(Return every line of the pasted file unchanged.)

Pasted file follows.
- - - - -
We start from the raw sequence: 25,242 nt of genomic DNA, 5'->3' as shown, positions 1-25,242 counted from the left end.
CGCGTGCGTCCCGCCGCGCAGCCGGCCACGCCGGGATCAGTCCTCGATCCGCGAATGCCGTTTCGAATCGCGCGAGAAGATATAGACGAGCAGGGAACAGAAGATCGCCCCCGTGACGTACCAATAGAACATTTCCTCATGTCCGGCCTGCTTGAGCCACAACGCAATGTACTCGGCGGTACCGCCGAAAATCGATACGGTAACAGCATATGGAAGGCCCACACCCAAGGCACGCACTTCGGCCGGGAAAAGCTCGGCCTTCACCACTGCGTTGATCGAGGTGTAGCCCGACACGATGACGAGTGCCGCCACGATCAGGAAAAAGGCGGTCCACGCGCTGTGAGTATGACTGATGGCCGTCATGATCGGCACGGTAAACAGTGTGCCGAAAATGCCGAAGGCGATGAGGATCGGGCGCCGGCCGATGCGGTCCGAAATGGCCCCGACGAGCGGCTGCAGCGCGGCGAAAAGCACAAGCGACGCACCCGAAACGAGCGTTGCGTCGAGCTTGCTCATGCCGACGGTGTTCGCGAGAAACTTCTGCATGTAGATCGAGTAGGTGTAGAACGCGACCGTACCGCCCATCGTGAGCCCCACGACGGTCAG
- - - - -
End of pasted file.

We start from the raw sequence: 25,242 nt of genomic DNA, 5'->3' as shown, positions 1-25,242 counted from the left end.
CGCGTGCGTCCCGCCGCGCAGCCGGCCACGCCGGGATCAGTCCTCGATCCGCGAATGCCGTTTCGAATCGCGCGAGAAGATATAGACGAGCAGGGAACAGAAGATCGCCCCCGTGACGTACCAATAGAACATTTCCTCATGTCCGGCCTGCTTGAGCCACAACGCAATGTACTCGGCGGTACCGCCGAAAATCGATACGGTAACAGCATATGGAAGGCCCACACCCAAGGCACGCACTTCGGCCGGGAAAAGCTCGGCCTTCACCACTGCGTTGATCGAGGTGTAGCCCGACACGATGACGAGTGCCGCCACGATCAGGAAAAAGGCGGTCCACGCGCTGTGAGTATGACTGATGGCCGTCATGATCGGCACGGTAAACAGTGTGCCGAAAATGCCGAAGGCGATGAGGATCGGGCGCCGGCCGATGCGGTCCGAAATGGCCCCGACGAGCGGCTGCAGCGCGGCGAAAAGCACAAGCGACGCACCCGAAACGAGCGTTGCGTCGAGCTTGCTCATGCCGACGGTGTTCGCGAGAAACTTCTGCATGTAGATCGAGTAGGTGTAGAACGCGACCGTACCGCCCATCGTGAGCCCCACGACGGTCAG